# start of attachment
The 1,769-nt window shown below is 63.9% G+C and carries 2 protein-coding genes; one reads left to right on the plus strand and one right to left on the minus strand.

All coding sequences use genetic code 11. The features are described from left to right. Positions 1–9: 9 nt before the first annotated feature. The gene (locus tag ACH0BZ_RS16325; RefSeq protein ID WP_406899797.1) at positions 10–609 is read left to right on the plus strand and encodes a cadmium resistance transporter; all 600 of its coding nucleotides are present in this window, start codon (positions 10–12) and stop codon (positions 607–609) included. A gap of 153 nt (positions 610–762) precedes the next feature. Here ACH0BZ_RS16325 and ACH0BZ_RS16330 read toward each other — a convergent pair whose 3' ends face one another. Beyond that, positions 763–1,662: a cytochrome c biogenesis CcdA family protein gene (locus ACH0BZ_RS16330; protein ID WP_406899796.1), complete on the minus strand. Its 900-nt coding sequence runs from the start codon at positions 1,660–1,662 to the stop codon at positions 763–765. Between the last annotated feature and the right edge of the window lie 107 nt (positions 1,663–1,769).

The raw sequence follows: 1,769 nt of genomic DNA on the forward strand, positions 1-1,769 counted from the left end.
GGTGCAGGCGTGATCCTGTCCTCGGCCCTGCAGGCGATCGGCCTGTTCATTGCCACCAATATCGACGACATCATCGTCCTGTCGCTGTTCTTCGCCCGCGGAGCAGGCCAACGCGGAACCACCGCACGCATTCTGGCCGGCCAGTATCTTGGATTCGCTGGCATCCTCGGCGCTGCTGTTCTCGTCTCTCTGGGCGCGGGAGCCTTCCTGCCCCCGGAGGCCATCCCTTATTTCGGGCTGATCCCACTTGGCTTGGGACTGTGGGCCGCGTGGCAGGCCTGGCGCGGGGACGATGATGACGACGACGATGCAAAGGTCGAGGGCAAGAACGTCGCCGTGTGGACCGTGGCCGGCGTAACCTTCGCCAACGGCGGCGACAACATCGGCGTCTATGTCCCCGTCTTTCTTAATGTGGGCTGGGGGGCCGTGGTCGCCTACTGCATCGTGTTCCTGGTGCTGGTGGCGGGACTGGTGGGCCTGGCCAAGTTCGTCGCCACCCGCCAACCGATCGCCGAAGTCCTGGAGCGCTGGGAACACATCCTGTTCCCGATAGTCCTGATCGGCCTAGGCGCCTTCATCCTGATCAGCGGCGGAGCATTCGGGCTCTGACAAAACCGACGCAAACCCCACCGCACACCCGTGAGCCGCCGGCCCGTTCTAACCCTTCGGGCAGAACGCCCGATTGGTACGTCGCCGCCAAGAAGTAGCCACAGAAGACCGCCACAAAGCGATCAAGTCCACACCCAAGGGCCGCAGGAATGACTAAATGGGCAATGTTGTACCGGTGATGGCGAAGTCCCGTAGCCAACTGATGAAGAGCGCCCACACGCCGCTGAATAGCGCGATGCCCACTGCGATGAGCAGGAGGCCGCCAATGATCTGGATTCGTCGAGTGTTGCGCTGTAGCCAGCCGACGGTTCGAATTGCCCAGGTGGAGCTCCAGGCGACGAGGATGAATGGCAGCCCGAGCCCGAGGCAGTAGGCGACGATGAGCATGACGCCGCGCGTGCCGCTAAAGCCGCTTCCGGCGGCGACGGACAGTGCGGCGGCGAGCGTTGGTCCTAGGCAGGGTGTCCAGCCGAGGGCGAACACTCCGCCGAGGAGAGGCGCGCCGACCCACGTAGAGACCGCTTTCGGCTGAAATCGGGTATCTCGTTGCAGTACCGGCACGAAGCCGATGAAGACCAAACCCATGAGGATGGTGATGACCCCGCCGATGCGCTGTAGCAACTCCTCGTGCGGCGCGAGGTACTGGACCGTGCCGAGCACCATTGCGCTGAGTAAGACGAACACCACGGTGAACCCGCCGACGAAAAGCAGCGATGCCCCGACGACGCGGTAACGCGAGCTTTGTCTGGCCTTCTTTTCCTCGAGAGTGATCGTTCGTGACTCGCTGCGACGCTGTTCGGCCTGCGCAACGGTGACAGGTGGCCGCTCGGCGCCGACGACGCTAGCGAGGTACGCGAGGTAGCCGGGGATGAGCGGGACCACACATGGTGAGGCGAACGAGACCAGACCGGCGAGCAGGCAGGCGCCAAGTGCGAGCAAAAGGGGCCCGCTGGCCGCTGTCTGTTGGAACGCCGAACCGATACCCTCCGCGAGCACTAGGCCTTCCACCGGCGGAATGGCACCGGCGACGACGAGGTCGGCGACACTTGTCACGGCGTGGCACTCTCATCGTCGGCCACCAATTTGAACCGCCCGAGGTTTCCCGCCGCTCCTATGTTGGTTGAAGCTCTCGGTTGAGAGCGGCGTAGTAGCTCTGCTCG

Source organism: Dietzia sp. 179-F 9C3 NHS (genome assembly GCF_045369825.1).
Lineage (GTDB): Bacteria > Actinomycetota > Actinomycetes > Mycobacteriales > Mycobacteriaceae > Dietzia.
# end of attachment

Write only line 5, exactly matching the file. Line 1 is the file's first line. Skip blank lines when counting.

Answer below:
Source organism: Dietzia sp. 179-F 9C3 NHS (genome assembly GCF_045369825.1).